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Sinhala and Tamil New Year

May this year bring new satisfaction, new objectives, new accomplishments and a great deal of new motivations on your life! Wishing you a year completely stacked with bliss!

The month of Bak, which represents prosperity in the Sinhalese calendar, is when the sun moves (in an astrological sense) from the “Meena Rashiya” to the “Mesha Rashiya” in the celestial sphere when Sri Lankans begin celebrating Sinhala and Tamil New Year which is called as “Aluth Avurudu “(in Sinhala) which is the biggest celebration in Sri Lanka that features a load of rituals and customs. This is one of the must celebrations to experience within the island. It marks the end of the harvesting season and also coincides with one of two instances when the sun is directly above Sri Lanka. The blossoming of the flowers of the “Yak Erabadu” is associated with the advent of the Sinhala and Tamil New Year.

However, unlike the celebration of the new Gregorian calendar year at midnight on 31st December, this traditional New Year begins at a time determined by astrological calculations. Also unlike 31st night celebrations, where an old year ends at midnight and new year begins immediately afterwards; the ending of the old year, and the beginning of the new year occur several hours apart from one another. This period is, referred to as the” Nonagathaya” and during this time Sri Lankans are, according to tradition, encouraged to refrain from material pursuits, and engage solely in either religious activities or traditional games.

Cultural rituals begin shortly after the beginning of the Sinhala and Tamil New Year, with the cleaning of the house and lighting of an oil lamp. In some communities, women congregate to play upon the raban to announce the incipient change in the year. Families carry out a variety of rituals, at the exact timings which have been determined by astrological calculations, such as lighting the fire and making milk rice and then entering into the first business transaction and eating the first morsels. The rituals vary slightly based on the living area. However, the core of the celebrations remains the same. The approach of each auspicious time for various rituals is heralded by the unmistakable sign of very loud firecrackers.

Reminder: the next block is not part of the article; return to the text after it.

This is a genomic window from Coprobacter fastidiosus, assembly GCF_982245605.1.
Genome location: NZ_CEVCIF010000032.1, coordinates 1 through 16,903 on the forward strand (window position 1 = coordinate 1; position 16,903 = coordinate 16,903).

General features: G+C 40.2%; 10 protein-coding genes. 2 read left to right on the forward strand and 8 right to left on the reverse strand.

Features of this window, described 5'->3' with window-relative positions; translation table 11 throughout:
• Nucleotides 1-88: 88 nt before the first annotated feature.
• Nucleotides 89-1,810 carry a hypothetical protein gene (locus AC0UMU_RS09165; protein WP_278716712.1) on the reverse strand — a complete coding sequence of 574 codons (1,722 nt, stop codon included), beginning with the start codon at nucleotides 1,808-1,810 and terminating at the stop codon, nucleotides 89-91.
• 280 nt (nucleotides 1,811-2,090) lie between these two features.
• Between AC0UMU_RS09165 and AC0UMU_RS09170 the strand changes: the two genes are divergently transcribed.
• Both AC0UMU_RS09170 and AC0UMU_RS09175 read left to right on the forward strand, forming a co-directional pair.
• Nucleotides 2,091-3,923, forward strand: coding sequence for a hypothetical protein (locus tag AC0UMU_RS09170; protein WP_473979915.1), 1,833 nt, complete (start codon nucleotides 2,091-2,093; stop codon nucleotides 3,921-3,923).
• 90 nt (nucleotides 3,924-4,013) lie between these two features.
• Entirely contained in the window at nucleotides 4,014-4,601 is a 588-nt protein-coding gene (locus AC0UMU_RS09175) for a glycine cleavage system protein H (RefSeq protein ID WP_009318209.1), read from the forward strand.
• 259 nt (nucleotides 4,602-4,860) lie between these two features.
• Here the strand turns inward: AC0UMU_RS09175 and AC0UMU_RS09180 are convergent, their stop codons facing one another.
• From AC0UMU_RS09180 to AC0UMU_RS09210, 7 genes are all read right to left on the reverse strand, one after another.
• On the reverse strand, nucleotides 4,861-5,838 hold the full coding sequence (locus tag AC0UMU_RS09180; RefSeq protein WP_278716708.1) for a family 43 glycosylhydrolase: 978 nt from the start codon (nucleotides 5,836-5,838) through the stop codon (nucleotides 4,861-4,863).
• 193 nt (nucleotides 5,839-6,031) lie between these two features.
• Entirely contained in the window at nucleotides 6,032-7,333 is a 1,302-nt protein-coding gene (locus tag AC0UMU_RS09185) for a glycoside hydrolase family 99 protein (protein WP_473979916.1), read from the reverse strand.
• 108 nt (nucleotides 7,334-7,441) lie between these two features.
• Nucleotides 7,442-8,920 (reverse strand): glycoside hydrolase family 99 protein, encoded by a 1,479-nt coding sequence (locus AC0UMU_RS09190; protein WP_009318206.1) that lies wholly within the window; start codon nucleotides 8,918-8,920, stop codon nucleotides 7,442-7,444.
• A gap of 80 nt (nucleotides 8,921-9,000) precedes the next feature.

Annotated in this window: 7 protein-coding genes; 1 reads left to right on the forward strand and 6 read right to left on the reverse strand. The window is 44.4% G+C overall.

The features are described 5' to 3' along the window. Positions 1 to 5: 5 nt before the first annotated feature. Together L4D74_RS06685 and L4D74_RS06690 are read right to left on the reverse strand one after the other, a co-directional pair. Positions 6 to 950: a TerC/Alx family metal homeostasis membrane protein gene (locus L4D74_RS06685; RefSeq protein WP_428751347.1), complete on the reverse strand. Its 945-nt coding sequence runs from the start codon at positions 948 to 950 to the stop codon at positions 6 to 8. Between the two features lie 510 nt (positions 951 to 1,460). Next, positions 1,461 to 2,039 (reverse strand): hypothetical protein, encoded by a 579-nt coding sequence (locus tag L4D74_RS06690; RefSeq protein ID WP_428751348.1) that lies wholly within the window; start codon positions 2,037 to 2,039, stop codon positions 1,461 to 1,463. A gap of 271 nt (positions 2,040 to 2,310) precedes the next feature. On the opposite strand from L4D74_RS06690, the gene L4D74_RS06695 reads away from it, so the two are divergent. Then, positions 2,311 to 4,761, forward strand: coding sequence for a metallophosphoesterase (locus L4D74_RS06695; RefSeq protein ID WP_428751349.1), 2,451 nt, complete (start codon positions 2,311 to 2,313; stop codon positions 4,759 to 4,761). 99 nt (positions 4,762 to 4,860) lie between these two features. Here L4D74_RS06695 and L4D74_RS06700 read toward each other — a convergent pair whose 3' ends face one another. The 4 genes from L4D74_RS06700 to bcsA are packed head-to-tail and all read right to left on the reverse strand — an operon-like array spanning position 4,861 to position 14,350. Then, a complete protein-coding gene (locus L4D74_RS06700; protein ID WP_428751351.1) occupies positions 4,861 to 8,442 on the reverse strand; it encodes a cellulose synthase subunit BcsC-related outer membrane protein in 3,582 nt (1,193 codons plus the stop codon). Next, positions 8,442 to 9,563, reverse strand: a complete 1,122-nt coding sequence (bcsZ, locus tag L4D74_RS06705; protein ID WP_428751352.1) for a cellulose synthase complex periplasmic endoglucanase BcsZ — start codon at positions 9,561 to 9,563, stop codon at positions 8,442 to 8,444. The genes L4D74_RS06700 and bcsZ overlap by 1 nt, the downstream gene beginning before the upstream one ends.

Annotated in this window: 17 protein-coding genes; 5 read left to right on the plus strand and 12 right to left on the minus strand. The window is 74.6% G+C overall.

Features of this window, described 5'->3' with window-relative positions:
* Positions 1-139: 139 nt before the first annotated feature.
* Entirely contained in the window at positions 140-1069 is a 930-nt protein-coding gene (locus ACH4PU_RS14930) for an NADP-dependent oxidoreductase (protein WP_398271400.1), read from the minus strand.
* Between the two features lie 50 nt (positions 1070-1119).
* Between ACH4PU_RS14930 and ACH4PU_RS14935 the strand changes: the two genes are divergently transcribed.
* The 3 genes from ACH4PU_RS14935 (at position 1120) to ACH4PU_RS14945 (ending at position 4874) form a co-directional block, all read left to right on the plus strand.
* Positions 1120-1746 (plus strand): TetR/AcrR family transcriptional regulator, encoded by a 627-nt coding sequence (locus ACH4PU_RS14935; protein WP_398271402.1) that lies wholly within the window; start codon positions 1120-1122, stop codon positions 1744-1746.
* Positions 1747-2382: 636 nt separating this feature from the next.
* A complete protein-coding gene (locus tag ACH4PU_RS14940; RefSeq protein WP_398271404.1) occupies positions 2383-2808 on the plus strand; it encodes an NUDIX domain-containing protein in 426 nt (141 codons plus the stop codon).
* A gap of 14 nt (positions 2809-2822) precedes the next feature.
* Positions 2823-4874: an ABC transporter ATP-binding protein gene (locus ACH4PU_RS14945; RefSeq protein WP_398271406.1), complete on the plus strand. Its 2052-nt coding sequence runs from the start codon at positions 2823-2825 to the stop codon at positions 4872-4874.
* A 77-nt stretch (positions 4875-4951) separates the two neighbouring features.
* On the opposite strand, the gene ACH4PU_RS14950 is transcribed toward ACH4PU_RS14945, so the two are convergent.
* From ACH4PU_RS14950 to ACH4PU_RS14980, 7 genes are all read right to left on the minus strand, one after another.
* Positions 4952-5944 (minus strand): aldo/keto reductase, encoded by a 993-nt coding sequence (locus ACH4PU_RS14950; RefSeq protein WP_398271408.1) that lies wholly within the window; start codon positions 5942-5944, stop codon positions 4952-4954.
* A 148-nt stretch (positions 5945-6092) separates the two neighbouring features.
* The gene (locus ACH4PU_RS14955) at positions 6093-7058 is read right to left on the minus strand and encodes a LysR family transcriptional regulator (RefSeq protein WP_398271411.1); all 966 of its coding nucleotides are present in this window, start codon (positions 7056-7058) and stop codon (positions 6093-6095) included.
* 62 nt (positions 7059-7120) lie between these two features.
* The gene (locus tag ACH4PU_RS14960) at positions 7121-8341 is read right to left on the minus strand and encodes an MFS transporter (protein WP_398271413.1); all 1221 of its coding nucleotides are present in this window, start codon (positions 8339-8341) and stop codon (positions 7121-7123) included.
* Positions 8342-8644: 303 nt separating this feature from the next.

Once the important rituals are done, the partying begins as families mingle in the streets, homes are thrown open and children are let out to play. Sinhala and Tamil New Year is a season all about family-focused celebrations. People working in cities return to their hometown or village and celebrate the New Year with their extended family. Fun games and activities also play an important part in New Year celebrations.

You cannot speak about Sinhala and Tamil New Year without mentioning about food as tasting sweetmeats is a must to do during the April holidays in Sri Lanka. The ubiquitous plantain is dished out alongside celebratory feasts of Kavum, Kokis, Asmi and Mun Kavum.

This day is an important national holiday for both the cultures of the Sinhalese and the Tamils in Sri Lanka. The celebrations are given wide coverage and patronage from state-owned media as well as private media.

May this New Year acquire all the beneficial things in life you genuinely deserve. You had an astonishing year as of now and you’re going to have another; all the more astounding one!

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